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The fragrant violet or opening rose,
Sys. Her sorrows must have way.
Stat. Roxana then enjoys my perjur'd love,
Sys. Take heed, Statira, weigh it well my child, Ere desp'rate love enforces you to swear.
Stat. Oh! fear not that, already have I weigh'd it, And in the presence here of Heaven and you, Renounce all converse with perfidious man. Farewell ye, coz'ners of our easy sex! And thon, the falsest of the faithless kind, Farewell for ever! Oh, farewell! farewell! If I but mention him the tears will flow I How could'st thou, cruel! wrong a heart like mine, Thus fond, thus doting, ev'n to madness, on thee!
Sys. Clear up thy griefs, thy Alexander comes, Triumphant in the spoils of conquerid India; This day the hero enters Babylon. Stat. Why, let him come; all eyes will gaze with
All hearts will joy to see the victor pass,
Sys. Wilt thou not see him then?
Sys. Do not ruin all.
Stat. May I again be perjured and deluded! May furies rend my heart! may lightnings blast me!
Sys. Recall, my child, the dreadful imprecation.
Stat. No, I will publish it through all the court, Then to the bowers of great Semiramis Retire for ever from the treach'rous world ; There from man's sight will I conceal my woes, And seek in solitude a calm repose; Nor prayers nor tears shall my resolves controul, Nor love itself, that tyrant of the soul. [Exeunt.
ACT II. SCENE I.
Triumphal Arch. -Enter CASSANDER and POLY.
Attended by a throng of scepter'd slaves
Poly. Why all this noise-ye partial powers declare-
Cas. Cas'd in the very arms we saw him wear The spirit of his father haunts the court In all the majesty of solemn sorrow : The awful spectre fix'd his eyes upon me, Wav'd his pale hand--and threatful shook his head, Groan'd out forbear and vanish'd from my view. A fear till then unknown possess'd my soul, And sick’ning nature trembled at the sight ! Poly. Why should you tremble :-Had the yawning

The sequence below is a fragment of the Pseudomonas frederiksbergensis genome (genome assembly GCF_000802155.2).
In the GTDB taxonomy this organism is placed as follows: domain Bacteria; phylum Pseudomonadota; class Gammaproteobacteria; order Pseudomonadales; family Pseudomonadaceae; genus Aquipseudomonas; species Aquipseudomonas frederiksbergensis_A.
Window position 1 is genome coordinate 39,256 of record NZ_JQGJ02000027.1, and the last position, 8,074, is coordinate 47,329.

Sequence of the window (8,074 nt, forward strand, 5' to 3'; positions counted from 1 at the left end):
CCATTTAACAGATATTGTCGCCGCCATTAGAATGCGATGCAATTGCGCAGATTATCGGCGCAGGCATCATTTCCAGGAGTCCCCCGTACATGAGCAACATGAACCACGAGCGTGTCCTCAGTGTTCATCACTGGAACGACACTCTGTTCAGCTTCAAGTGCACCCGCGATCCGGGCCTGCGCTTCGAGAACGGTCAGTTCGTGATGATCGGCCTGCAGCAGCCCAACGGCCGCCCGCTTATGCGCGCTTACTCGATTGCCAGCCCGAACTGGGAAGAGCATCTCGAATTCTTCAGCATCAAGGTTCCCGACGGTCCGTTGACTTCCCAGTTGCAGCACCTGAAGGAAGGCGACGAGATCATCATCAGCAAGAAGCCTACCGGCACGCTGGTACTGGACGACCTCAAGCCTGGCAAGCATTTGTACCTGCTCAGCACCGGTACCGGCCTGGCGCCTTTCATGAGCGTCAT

Cas. Yes, Polyperchon, he this night shall die ;
Poly. The Persians all dissatisfied appear,
Cas. I know he loves Statira more than life; And when he hears the solemn vow she made, The oath that bars her from his sight for ever, Remorse and horror will at once invade him, Rend his wreck'd soul, and rush him into madness.
Poly. Of that anon--the court begins to thicken ; From ev'ry province of the wide-spread earth Ambassadors in Babylon are met ; As if mankind had previously agreed To compliment the tyrant's boundless pride, And hold a solemn synod of the world, Where Alexander like a god should dictate.
Cas. We must away or mingle with the crowd. Adore this god vill apt occasion calls To make him what he would be thought-immortal.
A Symphony of W'arlike Music. Enter Clytus and
ARISTANDER, in his Robes,
Arist. Were he encircled by the gods themselves
sound ; Shortly he 'll appear.
Exeunt. Enter ALEXANDER in a Triumphal Car drawn by Black
Slaves, Trophies and Warlike Ensigns in Procession b fore him; CLYTUS, HEPHESTION, LYSIMACHUS, ARISTANDER, Captives, Guards, and Attendants.
See the conqʼring hero comes,
Heph. Hail, son of Jovel great Alexander! hail.
Alex Rise all; and thou my second self, my friend, Oh, my Hephestion I raise thee from the earth! Come to my arms, and hide thee in my heart; Nearer, yet nearer, else thou lov'st me not.
Heph. Not love my king I bear witness all ye powers, And let your thunder nail me to the centre, If sacied friendship ever burnd more brightly! Immortal bosoms can alone admit A fame more pure, more permanent, than mine.
Alex. Thou dearer to me than my groves of laurel,
Lys. Now for my fate!